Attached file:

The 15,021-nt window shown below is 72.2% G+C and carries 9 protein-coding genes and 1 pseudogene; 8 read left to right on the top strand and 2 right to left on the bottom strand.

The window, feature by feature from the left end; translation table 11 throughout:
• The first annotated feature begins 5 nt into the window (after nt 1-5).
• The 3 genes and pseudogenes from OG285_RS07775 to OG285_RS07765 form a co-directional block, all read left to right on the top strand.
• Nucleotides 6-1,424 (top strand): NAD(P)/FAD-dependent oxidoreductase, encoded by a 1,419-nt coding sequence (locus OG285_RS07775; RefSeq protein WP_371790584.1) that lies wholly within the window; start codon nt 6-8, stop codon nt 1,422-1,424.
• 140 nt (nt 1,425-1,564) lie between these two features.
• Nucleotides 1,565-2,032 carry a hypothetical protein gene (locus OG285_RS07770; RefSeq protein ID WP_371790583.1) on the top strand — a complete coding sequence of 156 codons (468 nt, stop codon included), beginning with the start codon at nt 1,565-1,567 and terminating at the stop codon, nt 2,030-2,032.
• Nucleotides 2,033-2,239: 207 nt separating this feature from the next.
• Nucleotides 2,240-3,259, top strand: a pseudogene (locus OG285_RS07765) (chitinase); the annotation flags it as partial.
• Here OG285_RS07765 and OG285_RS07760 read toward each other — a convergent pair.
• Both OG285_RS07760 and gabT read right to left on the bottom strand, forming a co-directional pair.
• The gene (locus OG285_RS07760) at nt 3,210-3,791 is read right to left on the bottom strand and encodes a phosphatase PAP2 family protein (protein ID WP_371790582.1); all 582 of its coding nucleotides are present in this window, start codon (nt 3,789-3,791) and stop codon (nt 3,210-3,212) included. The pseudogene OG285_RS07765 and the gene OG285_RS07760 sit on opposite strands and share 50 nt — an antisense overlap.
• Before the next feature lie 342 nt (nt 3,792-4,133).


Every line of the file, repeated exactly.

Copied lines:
The 15,021-nt window shown below is 72.2% G+C and carries 9 protein-coding genes and 1 pseudogene; 8 read left to right on the top strand and 2 right to left on the bottom strand.

The window, feature by feature from the left end; translation table 11 throughout:
• The first annotated feature begins 5 nt into the window (after nt 1-5).
• The 3 genes and pseudogenes from OG285_RS07775 to OG285_RS07765 form a co-directional block, all read left to right on the top strand.
• Nucleotides 6-1,424 (top strand): NAD(P)/FAD-dependent oxidoreductase, encoded by a 1,419-nt coding sequence (locus OG285_RS07775; RefSeq protein WP_371790584.1) that lies wholly within the window; start codon nt 6-8, stop codon nt 1,422-1,424.
• 140 nt (nt 1,425-1,564) lie between these two features.
• Nucleotides 1,565-2,032 carry a hypothetical protein gene (locus OG285_RS07770; RefSeq protein ID WP_371790583.1) on the top strand — a complete coding sequence of 156 codons (468 nt, stop codon included), beginning with the start codon at nt 1,565-1,567 and terminating at the stop codon, nt 2,030-2,032.
• Nucleotides 2,033-2,239: 207 nt separating this feature from the next.
• Nucleotides 2,240-3,259, top strand: a pseudogene (locus OG285_RS07765) (chitinase); the annotation flags it as partial.
• Here OG285_RS07765 and OG285_RS07760 read toward each other — a convergent pair.
• Both OG285_RS07760 and gabT read right to left on the bottom strand, forming a co-directional pair.
• The gene (locus OG285_RS07760) at nt 3,210-3,791 is read right to left on the bottom strand and encodes a phosphatase PAP2 family protein (protein ID WP_371790582.1); all 582 of its coding nucleotides are present in this window, start codon (nt 3,789-3,791) and stop codon (nt 3,210-3,212) included. The pseudogene OG285_RS07765 and the gene OG285_RS07760 sit on opposite strands and share 50 nt — an antisense overlap.
• Before the next feature lie 342 nt (nt 3,792-4,133).